How to create cron job in WordPress

How to create cron job in WordPress

This post has been viewed 94 times.

In this tutorial, we would be learning how to create cron job in WordPress.

Sometimes you just need some automated functions in your WordPress plugins. Maybe you need to generate a report every 12 hours and you need to do this automatically, this is the function that you need to make this possible.

Did you know that wp-cron is different from the cron jobs offered by your hosting provider? Cron jobs in your hosting provider are more reliable than using wp-cron. Cron jobs execute exactly with the time you have set while in wp-cron you need someone to view your site for it to activate. But if you are at least having one (1) visit in your WordPress website then wp-cron should work.

What you’ll need:

  • A WordPress website.

Step 1: Setup the hook name for the action.

The hook name will be the name for your wp-cron. I’ll give you some example hook name just in case you don’t have any idea. If you are generating reports then you can name your hook name as generate_reports.

In this example we would just be using some generic hook name such as my_daily_event.

The use of register_activation_hook is when the plugin is activated it will add our wp-cron to the list of cron events.

In the wp_schedule_event we have used strtotime(“06:00:00”) and daily, this is in 24-hour format, which means our wp-cron will be executed every day at 06:00 AM.

On the first parameter, you can set any time you want and you can also use the time() function. The time() function is more reliable when creating a wp-cron that executes many times a day.

On the second parameter, you can pick from the default options from WordPress, you can select hourly (executes once per hour), twicedaily (executes every 12 hours), and daily (executes once a day). But if you want to add to add more option in these, I will show you how later.

Step 2: Create the function to be executed.

We will be creating the function that will be executed for our wp-cron.

In this case, our wp-cron will send a good morning email message to [email protected] every day at 06:00 AM.

Just put inside the function the codes you want to be executed automatically.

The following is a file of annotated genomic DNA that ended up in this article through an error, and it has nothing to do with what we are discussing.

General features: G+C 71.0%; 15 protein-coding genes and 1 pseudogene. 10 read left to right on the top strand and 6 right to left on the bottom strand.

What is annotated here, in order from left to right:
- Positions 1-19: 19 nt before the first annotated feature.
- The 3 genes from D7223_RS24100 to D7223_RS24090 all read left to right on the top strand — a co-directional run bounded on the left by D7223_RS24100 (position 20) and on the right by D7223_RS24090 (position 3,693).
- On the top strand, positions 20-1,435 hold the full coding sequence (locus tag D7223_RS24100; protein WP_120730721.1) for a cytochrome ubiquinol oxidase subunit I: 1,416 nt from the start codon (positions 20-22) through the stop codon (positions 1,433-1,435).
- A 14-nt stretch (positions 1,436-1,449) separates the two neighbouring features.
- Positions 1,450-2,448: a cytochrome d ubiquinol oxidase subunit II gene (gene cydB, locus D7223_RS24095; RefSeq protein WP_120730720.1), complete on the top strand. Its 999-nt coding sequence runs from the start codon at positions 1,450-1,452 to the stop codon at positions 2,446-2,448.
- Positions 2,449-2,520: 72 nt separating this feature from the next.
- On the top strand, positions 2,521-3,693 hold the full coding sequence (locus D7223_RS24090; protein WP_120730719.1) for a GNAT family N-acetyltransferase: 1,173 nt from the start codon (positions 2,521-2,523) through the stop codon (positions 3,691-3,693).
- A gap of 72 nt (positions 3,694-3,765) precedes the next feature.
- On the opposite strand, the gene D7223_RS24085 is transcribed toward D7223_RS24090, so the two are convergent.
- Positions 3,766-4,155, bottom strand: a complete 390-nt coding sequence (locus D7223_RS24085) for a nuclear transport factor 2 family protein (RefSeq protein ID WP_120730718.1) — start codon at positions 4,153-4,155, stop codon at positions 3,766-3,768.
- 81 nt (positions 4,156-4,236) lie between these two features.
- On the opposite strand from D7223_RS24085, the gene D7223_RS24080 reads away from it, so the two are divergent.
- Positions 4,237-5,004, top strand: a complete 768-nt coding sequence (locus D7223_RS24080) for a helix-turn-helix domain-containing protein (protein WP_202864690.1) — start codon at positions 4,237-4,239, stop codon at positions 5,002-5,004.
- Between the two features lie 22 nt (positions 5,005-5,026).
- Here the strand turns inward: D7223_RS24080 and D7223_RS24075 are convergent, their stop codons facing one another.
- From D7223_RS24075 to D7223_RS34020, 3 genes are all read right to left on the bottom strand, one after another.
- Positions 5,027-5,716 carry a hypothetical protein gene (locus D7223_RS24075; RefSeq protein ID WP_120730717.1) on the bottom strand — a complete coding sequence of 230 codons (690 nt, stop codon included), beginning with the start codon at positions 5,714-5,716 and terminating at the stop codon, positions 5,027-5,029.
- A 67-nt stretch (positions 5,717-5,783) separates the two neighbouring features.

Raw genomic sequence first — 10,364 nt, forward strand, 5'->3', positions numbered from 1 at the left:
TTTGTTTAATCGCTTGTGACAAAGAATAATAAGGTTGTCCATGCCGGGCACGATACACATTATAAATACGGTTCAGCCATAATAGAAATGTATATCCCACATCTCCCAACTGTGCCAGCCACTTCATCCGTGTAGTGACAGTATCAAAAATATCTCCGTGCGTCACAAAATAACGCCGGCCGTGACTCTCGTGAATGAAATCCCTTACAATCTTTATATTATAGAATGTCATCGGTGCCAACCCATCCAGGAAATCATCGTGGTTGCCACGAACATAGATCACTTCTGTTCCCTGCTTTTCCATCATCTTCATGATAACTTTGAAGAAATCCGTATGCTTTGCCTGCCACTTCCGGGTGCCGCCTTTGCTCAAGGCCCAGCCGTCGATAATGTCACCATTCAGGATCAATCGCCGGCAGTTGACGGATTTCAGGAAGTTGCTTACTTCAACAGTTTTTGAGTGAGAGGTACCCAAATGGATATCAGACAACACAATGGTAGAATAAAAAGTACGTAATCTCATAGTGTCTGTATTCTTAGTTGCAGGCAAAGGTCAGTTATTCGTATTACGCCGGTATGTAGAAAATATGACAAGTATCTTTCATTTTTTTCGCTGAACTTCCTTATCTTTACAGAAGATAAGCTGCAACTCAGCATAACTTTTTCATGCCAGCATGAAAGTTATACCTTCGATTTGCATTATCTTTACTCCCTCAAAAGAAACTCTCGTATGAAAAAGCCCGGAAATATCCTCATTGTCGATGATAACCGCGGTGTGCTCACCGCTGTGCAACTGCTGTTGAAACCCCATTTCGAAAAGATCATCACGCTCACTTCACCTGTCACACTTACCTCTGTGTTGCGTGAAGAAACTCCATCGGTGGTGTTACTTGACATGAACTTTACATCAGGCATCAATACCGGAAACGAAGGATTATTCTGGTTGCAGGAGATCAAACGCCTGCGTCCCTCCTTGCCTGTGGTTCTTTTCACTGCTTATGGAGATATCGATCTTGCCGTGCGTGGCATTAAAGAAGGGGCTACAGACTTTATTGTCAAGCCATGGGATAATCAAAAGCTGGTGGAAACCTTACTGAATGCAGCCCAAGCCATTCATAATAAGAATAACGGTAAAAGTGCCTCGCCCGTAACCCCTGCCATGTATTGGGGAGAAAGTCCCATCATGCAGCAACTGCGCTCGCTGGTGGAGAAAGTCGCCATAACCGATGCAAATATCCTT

Step 3: Add a deactivation hook.

In Step 1 we have created an activation hook which executes when the plugin activates.

We need this to remove our hook when the plugin deactivates, which means it will stop from auto executing.

Step 4: Add a custom cron schedule.

Just incase you want to have a wp-cron that runs on a specific interval that is not available in the default options.

If we add the code above, it will add 5minutes and halfhour to the list of cron schedules. Meaning, at this point we already have five (5) cron schedules they are hourly, twicedaily, daily, 5minutes and halfhour. You can change the name to your preference and you can add more to the list.

Just take note that interval is expressed in seconds so we have to multiply the number of minutes by 60.

So if you are going to run a function every 5 minutes then you can simply just change daily to 5minutes.

Complete code:

Since this is a WordPress plugin, we must put this file in the plugin directory of our WordPress website.

There is a plugin that I recommend and use, it is named as WP Crontrol by John Blackbourn & contributors. It will show all the wp-cron events in detailed format which includes the hook name, the name of the function that executes, what time it executes and it even allows you to run a wp-cron manually. You can also add cron schedules without any coding.

That’s it, we have now created a wp-cron that executes automatically. I hope you have learned something.

Hello, I am a freelance website and mobile application developer. I am also the owner of this website, so if you have any projects for me you can contact me at [email protected] or use the contact page. When I’m not doing some work, I can be found watching Anime/Asian Dramas/American TV Series, playing computer games, and writing tutorials on this website. I run the program repeatedly hoping the error won’t show up next time.